Yeah. Getting to MTV Shuga took a year. For me, it didn’t feel like such a long time because school kept me busy. If acting were all I had, that would’ve been difficult.
What happens when absolutely nothing works?
That happened to me during the pandemic. I had to find ways to keep myself busy. That’s why I started a music trivia game on Instagram. But I also tried to get roles on TV series so I could shoot weekly, like a monthly subscription to being an actress.
Let’s move to the medical side of things. Are you currently practising?
Not for the past two months. I finished my NYSC in the first quarter of 2022 and took a break. Medical work in Nigeria is the ghetto. If you know people in the medical field, check up on them. Na them need mental help pass.
LOL. What’s doing them?
It’s so much work for such little pay and zero recognition. I’m at the point where I want to do it voluntarily, pick a few hospitals I’ll work at on the days I’m not filming. But for now, I’m on a break.
I’m curious: how has being a health worker made you a better actress?
Outside handling financial stress, the toughest part of being a health worker is seeing people die every day. Somehow, that’s helped me get into character without being so attached to the trauma I play, since it’s all fiction. It’s much more difficult when you actually know the person in reality.
And how does it work the other way around?
I’ve never thought about that. I think acting makes me a lot more sensitive and empathetic. Treating someone is very different from being able to become that person in your head and possibly picture your life like that.
Best in acting
LOL. So even when I want to lose my cool with their family members — because patients are never really the issue — I can somehow put myself in their shoes. I guess that’s one of the ways being an actress helps my medical career.
How do you manage to keep both careers apart?
I don’t keep them apart o. My self-given nickname is “one true self”. I’m an acting physiotherapist, doctor-actress, health worker-entertainer, whatever version people prefer. I’m one person living the best of both worlds, that’s what makes me who I am. I’m currently doing a Master’s in Public Health, and people like to ask me what I need it for. I don’t have an answer for them. They should just watch and see.
And how do you handle people recognising you when you’re in hospital mode?
I actually prefer when people recognise me in the hospital than outside, on the streets, in the supermarket. It helps me cheer my patients up. It makes it easier to find a common ground with them, which is important in my line of health work. Apart from that, I’m a very public but private person. You’ll see me banter a lot on Twitter, or post random things when I’m in my lover girl stage, but I’m very deliberate with the details I share.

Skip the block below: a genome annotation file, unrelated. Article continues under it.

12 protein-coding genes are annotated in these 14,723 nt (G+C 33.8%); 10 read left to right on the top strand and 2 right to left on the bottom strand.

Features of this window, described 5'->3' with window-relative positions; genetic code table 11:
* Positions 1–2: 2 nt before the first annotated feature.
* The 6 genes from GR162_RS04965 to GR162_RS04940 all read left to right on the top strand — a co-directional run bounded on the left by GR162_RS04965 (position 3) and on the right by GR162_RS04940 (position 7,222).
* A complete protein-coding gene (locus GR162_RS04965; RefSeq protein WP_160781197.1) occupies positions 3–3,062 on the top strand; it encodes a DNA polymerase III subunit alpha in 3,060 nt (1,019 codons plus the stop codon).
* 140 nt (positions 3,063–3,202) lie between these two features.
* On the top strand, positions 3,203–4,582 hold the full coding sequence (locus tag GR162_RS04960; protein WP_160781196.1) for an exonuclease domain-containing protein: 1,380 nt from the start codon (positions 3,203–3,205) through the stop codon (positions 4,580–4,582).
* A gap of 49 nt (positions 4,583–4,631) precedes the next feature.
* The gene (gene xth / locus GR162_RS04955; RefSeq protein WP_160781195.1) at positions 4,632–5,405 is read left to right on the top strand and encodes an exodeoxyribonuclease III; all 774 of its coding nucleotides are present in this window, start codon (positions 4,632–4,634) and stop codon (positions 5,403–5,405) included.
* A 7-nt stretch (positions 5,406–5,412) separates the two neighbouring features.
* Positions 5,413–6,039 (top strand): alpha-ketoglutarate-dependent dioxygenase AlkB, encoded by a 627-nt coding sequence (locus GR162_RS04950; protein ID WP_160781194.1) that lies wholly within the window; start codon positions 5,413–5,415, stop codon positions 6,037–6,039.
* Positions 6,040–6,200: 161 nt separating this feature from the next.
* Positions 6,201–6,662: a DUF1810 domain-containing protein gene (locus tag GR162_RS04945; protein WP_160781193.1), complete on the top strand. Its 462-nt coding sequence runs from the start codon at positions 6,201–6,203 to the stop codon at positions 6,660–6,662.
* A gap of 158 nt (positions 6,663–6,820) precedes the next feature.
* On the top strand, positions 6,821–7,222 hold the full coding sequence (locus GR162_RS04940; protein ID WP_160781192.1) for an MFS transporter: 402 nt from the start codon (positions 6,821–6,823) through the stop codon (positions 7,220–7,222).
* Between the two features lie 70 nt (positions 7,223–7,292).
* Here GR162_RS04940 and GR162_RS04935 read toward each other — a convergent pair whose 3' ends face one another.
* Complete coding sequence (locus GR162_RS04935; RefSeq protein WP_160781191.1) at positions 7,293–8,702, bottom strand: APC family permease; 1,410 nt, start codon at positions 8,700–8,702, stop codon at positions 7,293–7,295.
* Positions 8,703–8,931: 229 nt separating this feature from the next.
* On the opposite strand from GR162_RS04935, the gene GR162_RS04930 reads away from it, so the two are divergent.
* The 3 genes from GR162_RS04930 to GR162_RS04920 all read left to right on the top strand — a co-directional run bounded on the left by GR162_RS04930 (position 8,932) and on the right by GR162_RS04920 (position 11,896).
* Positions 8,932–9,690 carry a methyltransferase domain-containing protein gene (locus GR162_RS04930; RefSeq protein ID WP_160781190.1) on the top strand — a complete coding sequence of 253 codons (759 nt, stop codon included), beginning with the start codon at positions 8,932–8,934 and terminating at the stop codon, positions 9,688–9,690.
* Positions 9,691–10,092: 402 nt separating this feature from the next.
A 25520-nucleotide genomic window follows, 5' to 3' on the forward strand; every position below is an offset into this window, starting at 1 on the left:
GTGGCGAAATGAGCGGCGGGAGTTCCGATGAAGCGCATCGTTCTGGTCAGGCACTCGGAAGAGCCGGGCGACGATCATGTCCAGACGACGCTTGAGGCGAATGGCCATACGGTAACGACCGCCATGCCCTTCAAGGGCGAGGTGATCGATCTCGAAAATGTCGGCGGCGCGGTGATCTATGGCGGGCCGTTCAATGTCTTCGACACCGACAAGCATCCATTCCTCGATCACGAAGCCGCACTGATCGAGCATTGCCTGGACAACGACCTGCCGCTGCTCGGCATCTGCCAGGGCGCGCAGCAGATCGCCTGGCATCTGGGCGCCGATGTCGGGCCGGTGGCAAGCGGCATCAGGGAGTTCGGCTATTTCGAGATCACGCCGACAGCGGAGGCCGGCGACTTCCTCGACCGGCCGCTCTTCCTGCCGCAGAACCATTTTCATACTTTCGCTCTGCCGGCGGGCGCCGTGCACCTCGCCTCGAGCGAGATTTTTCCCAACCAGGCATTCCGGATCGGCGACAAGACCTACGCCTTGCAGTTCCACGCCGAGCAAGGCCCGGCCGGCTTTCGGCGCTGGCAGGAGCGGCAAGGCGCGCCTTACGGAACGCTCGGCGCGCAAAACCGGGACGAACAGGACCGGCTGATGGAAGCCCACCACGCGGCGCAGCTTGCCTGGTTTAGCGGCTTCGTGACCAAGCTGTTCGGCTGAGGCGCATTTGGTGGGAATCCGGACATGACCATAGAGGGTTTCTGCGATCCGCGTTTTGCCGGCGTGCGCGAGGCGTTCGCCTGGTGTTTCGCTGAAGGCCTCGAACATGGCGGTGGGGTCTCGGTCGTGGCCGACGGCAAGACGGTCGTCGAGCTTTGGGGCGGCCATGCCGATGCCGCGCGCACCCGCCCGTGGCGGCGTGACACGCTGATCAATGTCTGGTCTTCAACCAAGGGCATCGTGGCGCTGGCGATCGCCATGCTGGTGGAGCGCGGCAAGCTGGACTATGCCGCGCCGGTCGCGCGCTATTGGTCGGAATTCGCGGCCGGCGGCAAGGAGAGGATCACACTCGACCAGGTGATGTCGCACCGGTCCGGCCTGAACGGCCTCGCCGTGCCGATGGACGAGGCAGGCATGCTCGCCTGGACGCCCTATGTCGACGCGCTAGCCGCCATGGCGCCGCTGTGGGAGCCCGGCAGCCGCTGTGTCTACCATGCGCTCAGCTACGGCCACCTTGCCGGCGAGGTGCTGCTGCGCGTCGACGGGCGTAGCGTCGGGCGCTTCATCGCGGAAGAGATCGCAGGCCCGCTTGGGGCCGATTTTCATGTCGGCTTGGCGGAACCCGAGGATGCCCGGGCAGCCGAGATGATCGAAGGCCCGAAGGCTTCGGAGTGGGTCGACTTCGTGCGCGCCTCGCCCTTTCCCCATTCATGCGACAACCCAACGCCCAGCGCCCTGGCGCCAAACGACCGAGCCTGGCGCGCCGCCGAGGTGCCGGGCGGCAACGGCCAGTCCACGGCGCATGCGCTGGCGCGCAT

What’s a trick every newbie needs to learn in the film industry?
Characters become more challenging when you realise they’re not fictional. Anyone can read a script and have a flow. But sometimes, you have to create a backstory that helps you connect more with the character. That’s not something on a script. And that’s what some directors tell you to do, to actually become a character.
What were some roles that put you to the test?
There was Nkem, the sex worker I played in The Delivery Boy in 2018. But one of the toughest characters I’ve played is Ranti from Rumour Has It in 2016. The babe was mean and controversial. I couldn’t play her until I could come up with a reason why someone could deliberately publish horrible stuff about their friends on a blog. Though there’s no justifiable reason to hurt people, giving her a defendable backstory helped me embody her character better. And that process makes it easier to get into challenging roles.
I have to ask: what does it take to get to the level you’re at in the industry?
Quality over quantity of films you shoot. And that’s why you need an extra source of income. But the best advice I received as a newbie was, “Never be afraid to take multiple cuts.” Because even when you think it’s perfect, a scene can always be better.
How do you know when to stop then?
Sometimes, you just need to take multiple cuts to give the director different portrayal versions to choose from. You know when to stop by reading the room. People on set — the director, cinematographer, DOP — are very honest. If the cut is just there, it’d show on their faces. Or you could get a standing ovation because the take was just that good. You don’t have to wait for an ovation, but make sure everyone is satisfied before you stop. They’d even be the ones to reassure you that you don’t need another take.